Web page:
The fact that pulmonary and systemic AP activity had a negligible correlation highly suggests that AP is produced within and stays within the pulmonary compartment. Alveolar type II cells have also been proposed to be a source of AP arguing that AP may function as a marker of epithelial injury [15, 29].. Indeed, pulmonary AP activity correlated with SP-D, a marker of epithelial injury, albeit this association was only moderate.

The lack of a difference in AP activity between patients with ARDS and patients not having ARDS may seem surprising. However, levels of pulmonary inflammatory mediators and clinical illness severity scores were also not different between both groups. The relatively small sample size or the fact that only critically ill patients with two or more SIRS criteria were included may attribute to this effect

AP administration did neither affect pulmonary inflammation nor endothelial or epithelial dysfunction in the preclinical model of lung injury. This contrasts, at least in part, the results of previous studies showing AP to have anti–inflammatory affects in models of sepsis [6, 7] and a model of AKI [8]. Two pathophysiological mechanisms are mainly held responsible for the detoxifying effects of AP in the sepsis models. First, the ability of AP to disarm LPS, and second, the ability to convert pro–inflammatory extracellular ATP into the anti-inflammatory and tissue-protective adenosine [13]. Elevated adenosine levels in BALF proved to reduce pulmonary inflammation in murine lung injury models showing beneficial effect of adenosine on the inflammatory response [30, 31]. However, in a murine influenza model, increased adenosine production resulted in progression from influenza to acute lung injury [32]. Administration of an AP inhibitor in this model decreased the inflammatory response, as well as leucocyte infiltration and epithelial dysfunction, but not the adenosine levels in BALF [18]. This may be attributed to the short half-life of adenosine or point to a different mechanism of action of AP inhibition, for example a reduced expression of AP in activated neutrophils.

Several weaknesses of the current study need to be addressed. With regards to the clinical study, it is important to realize that an additional control group, for example a group of less severe critically ill patients, or patients not under ventilation, is missing. Regarding the preclinical study, the animal model simulates lung injury within the acute phase, hence within the first 6 h after induction of lung injury. We cannot exclude the possibility that AP may have anti-inflammatory effects at later time points. We can also not exclude anti-inflammatory effects with higher dosages of AP, a local route of administration [33], or when AP would be administered before the challenge with LPS.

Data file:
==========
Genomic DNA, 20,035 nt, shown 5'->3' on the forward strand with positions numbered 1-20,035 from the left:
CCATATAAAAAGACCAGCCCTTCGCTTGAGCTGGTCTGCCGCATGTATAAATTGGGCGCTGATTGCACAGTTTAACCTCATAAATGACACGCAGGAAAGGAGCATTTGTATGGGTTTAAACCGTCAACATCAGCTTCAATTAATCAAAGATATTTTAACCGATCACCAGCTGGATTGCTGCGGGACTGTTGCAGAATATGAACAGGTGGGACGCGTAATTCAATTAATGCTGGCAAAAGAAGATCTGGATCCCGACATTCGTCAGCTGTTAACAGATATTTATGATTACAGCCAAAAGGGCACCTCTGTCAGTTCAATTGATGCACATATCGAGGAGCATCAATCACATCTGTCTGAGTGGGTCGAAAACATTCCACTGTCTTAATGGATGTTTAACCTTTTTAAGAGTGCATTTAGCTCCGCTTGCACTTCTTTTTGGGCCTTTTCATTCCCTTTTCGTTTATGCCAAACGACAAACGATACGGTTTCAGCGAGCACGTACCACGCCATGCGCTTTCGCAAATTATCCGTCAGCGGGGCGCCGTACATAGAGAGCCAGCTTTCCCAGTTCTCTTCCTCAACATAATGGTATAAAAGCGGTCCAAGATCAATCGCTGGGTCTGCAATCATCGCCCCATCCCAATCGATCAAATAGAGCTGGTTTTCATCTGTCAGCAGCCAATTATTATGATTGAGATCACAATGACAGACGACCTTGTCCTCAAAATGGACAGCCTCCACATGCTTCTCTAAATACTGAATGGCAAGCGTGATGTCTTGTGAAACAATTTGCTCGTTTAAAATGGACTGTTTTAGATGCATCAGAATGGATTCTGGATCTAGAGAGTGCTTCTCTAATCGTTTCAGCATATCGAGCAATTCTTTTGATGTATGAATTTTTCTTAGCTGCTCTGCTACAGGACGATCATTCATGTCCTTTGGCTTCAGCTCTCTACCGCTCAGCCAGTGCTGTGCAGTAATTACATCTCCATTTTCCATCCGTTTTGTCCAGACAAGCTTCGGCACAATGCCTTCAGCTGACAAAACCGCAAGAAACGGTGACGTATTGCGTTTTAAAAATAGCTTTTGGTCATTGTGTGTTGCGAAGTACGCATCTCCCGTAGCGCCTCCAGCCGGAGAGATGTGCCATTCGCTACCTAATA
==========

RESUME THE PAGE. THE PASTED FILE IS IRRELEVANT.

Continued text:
Conclusion

In invasively ventilated critically ill patients, pulmonary AP activity correlates well with markers of inflammation suggesting a role of AP in neutrophil-mediated pulmonary inflammation. In animals with lung injury, induced by LPS and injurious ventilation, pulmonary AP activity is elevated. Additional AP administration does not affect pulmonary inflammation and endothelial and epithelial dysfunction in this model.

Availability of data and materials

Please contact author for data requests.

Abbreviations

AP:

Alkaline phosphatase

AKI:

Acute kidney injury

APACHE:

Acute Physiology and Chronic Health Evaluation

ARDS:

Acute respiratory distress syndrome

ATP:

Adenosine triphosphate

BAL:

Bronchoalveolar lavage

BALF:

Bronchoalveolar lavage fluid

BASIC:

Biomarker analysis in septic intensive care patients

CINC:

Cytokine-induced neutrophil chemoattractant

ELISA:

Enzyme-linked immunosorbent assay

FiO2 :

Fraction of inspired oxygen

ICU:

Intensive care unit

IL:

Interleukin

LPS:

Lipopolysaccharide

MPO:

Myeloperoxidase

PaO2 :

Partial pressure of oxygen in atrial blood

PEEP:

Positive end-expiratory pressure

recAP:

recombinant alkaline phosphatase

SOFA:

Sequential organ failure assessment

SP-D:

Surfactant protein D

TNF:

Tumor necrosis factor

W/D ratio:

wet-to-dry ratio

References

  1. 1.

    Millan JL (2006) Alkaline phosphatases: structure, substrate specificity and functional relatedness to other members of a large superfamily of enzymes. Purinergic Signal 2(2):335–341

    CAS  Article  Google Scholar 

  2. 2.

    Rader BA (2017) Alkaline phosphatase, an unconventional immune protein. Front Immunol 8:897

    Article  Google Scholar 

  3. 3.

    Poelstra K, Bakker WW, Klok PA, Kamps JA, Hardonk MJ, Meijer DK (1997) Dephosphorylation of endotoxin by alkaline phosphatase in vivo. Am J Pathol 151(4):1163–1169

    CAS  PubMed  PubMed Central  Google Scholar 

  4. 4.

    Peters E, Geraci S, Heemskerk S, Wilmer MJ, Bilos A, Kraenzlin B et al (2015) Alkaline phosphatase protects against renal inflammation through dephosphorylation of lipopolysaccharide and adenosine triphosphate. Br J Pharmacol 172(20):4932–4945

    CAS  Article  Google Scholar 

  5. 5.

    Tunjungputri RN, Peters E, van der Ven A, de Groot PG, de Mast Q, Pickkers P (2016) Human recombinant alkaline phosphatase inhibits ex vivo platelet activation in humans. Thromb Haemost 116(6):1111–1121

    Article  Google Scholar 

  6. 6.

    Su F, Brands R, Wang Z, Verdant C, Bruhn A, Cai Y et al (2006) Beneficial effects of alkaline phosphatase in septic shock. Crit Care Med 34(8):2182–2187

    CAS  Article  Google Scholar 

  7. 7.

    van Veen SQ, van Vliet AK, Wulferink M, Brands R, Boermeester MA, van Gulik TM (2005) Bovine intestinal alkaline phosphatase attenuates the inflammatory response in secondary peritonitis in mice. Infect Immun 73(7):4309–4314